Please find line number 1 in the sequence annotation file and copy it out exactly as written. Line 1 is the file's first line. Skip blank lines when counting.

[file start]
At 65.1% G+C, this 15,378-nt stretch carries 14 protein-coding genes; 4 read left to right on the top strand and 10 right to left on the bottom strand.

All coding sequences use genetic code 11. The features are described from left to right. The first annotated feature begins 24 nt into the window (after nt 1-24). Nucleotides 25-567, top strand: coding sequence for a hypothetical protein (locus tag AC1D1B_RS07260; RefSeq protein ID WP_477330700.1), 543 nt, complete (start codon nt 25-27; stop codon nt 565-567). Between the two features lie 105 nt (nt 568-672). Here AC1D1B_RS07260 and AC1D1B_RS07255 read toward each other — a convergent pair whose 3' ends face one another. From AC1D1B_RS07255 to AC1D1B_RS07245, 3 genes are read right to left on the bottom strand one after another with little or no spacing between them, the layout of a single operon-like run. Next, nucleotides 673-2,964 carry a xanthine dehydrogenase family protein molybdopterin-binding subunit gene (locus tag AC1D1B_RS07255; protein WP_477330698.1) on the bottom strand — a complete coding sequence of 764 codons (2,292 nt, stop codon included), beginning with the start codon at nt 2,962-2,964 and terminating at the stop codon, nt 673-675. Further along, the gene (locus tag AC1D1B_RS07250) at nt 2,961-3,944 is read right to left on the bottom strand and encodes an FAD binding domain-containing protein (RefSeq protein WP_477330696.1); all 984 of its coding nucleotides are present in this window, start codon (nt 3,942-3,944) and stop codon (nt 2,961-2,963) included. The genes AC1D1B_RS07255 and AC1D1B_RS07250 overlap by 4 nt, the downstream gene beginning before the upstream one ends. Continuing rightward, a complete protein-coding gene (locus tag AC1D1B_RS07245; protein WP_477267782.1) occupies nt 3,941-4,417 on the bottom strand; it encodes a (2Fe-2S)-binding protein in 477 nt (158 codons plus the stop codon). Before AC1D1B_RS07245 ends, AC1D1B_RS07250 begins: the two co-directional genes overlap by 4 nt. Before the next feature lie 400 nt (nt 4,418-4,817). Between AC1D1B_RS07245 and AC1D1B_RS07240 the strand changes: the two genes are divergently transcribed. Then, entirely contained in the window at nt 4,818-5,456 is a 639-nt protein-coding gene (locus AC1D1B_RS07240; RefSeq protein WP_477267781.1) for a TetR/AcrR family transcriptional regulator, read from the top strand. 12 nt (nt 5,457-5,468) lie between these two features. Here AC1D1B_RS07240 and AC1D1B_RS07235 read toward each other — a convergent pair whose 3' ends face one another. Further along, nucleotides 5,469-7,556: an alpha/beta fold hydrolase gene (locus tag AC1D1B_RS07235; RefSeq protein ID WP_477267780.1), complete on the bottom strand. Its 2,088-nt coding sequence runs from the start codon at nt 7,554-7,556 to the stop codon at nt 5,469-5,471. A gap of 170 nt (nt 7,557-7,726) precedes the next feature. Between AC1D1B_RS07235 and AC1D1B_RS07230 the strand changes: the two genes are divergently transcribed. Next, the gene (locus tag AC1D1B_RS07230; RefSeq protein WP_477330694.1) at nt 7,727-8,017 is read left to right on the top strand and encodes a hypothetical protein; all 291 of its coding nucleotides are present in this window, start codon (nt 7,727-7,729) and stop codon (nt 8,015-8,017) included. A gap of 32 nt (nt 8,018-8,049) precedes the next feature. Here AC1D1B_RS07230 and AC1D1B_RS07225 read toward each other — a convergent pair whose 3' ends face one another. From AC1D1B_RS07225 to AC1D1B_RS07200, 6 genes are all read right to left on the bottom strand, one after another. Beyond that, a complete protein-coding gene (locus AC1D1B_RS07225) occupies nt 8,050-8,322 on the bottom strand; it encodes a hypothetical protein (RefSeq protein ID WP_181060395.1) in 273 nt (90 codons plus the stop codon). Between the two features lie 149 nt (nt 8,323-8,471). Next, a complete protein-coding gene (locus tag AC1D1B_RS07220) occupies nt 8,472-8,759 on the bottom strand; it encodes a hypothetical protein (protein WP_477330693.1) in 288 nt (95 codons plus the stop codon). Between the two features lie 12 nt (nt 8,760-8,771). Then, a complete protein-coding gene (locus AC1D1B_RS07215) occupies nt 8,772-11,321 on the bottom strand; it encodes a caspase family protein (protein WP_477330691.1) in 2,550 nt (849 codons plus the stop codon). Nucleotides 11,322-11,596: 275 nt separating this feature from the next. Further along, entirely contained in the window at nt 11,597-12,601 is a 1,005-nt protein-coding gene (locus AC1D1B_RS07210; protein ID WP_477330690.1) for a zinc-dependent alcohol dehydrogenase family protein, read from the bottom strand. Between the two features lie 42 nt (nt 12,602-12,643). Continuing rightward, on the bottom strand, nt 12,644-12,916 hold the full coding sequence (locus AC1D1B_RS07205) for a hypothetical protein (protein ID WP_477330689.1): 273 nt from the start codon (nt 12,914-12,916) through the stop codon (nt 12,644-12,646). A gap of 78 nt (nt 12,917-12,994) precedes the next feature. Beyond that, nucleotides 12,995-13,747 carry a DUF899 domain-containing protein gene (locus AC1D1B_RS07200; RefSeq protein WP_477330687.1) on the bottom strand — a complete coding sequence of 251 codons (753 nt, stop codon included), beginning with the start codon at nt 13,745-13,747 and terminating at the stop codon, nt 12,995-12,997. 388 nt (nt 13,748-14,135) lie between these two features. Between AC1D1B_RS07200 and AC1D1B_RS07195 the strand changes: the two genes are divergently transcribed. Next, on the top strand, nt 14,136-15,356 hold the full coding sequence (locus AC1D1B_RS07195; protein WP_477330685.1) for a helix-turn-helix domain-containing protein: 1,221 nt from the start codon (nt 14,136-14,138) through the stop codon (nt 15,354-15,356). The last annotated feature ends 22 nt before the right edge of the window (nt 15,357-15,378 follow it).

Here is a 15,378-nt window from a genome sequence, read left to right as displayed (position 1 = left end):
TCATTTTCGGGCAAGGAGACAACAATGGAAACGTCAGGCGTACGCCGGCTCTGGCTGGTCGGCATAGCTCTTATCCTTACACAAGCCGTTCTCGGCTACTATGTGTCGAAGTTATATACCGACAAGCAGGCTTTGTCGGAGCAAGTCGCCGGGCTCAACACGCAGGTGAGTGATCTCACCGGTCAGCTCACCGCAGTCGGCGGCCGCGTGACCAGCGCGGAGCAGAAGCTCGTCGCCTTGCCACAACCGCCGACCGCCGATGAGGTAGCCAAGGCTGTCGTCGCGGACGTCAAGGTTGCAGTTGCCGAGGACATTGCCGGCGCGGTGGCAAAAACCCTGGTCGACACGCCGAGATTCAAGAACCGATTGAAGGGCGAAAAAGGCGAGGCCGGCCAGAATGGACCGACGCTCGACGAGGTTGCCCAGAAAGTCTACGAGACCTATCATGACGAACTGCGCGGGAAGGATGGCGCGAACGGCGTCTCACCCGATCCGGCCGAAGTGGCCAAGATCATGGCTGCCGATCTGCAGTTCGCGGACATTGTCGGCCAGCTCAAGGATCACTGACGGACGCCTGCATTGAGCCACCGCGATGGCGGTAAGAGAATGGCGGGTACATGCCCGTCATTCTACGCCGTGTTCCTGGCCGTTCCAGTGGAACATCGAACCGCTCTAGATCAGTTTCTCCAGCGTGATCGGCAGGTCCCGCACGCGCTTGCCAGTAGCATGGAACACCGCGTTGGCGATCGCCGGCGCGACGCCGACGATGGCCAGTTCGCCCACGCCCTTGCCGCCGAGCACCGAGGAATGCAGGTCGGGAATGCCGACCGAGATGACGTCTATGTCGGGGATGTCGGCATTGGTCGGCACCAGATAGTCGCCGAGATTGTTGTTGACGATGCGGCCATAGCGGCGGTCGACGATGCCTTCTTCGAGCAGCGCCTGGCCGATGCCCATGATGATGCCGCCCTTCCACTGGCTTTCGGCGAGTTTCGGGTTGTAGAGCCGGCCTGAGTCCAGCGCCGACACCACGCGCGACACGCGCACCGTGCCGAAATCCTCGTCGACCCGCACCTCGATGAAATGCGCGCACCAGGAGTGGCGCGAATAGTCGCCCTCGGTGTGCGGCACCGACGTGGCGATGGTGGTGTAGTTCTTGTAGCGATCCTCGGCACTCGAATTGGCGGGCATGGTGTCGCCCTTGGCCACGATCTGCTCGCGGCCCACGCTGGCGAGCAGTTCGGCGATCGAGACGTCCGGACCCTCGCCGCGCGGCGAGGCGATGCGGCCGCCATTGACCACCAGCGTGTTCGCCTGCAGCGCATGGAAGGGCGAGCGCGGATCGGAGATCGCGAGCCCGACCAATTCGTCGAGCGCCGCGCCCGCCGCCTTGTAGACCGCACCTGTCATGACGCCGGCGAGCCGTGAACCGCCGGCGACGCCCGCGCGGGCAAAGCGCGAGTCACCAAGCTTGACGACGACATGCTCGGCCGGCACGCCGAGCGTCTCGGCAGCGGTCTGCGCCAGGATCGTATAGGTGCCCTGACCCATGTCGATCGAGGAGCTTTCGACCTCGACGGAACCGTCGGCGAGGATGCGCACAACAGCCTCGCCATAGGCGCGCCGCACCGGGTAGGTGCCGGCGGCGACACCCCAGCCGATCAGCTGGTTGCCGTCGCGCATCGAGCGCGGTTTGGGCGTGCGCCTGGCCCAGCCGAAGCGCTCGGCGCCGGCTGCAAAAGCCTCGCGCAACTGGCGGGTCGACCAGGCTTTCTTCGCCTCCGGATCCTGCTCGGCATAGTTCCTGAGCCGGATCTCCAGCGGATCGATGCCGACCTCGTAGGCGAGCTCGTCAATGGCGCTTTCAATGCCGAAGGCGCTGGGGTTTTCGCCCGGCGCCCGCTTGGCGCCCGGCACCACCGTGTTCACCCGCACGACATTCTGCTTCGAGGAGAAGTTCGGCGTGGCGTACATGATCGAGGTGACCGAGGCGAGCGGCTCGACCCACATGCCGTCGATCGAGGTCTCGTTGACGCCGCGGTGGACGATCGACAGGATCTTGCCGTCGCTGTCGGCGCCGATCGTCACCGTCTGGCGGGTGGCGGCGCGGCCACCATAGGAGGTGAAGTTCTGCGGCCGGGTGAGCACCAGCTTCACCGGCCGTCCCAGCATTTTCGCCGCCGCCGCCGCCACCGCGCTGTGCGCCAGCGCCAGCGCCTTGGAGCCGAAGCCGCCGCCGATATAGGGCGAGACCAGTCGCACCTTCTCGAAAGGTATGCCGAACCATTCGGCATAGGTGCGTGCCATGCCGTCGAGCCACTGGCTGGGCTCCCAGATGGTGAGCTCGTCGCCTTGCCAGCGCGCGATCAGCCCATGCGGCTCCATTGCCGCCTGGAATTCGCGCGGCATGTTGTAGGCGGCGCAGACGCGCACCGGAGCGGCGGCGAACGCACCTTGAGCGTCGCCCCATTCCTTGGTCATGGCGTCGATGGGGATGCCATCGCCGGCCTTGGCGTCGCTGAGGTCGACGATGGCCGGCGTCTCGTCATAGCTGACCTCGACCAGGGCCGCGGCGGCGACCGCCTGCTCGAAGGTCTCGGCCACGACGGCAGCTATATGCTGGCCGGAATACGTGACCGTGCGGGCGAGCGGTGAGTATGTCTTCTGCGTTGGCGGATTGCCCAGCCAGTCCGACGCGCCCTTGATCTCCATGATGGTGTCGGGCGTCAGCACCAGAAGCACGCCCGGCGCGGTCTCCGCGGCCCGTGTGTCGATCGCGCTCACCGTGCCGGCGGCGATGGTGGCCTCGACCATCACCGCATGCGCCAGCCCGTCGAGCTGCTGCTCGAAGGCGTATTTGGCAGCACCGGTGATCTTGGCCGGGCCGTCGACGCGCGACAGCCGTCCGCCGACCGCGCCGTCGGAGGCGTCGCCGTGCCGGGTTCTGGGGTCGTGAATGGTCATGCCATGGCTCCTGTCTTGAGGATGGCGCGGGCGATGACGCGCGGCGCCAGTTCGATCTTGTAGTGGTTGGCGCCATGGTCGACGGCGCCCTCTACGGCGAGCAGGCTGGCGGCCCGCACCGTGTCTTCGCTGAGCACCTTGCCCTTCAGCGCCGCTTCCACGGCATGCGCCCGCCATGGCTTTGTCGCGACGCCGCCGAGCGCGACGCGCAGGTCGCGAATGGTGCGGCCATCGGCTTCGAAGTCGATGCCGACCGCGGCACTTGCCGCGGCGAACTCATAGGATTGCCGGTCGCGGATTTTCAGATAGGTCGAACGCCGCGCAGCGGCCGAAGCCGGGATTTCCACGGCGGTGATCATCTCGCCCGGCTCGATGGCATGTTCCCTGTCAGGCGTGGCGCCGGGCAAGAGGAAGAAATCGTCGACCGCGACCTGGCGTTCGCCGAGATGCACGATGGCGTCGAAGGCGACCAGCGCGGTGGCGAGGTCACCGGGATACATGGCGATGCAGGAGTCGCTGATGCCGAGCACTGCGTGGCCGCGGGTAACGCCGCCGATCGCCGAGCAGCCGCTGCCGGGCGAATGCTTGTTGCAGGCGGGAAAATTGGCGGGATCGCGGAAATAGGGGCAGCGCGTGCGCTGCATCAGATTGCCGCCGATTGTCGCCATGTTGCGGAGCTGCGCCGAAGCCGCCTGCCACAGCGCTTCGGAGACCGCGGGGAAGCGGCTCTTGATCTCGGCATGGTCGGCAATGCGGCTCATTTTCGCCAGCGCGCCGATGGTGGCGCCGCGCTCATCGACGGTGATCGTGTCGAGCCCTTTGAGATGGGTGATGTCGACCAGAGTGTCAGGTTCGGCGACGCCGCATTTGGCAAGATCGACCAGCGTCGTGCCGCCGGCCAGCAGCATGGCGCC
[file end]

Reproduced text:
At 65.1% G+C, this 15,378-nt stretch carries 14 protein-coding genes; 4 read left to right on the top strand and 10 right to left on the bottom strand.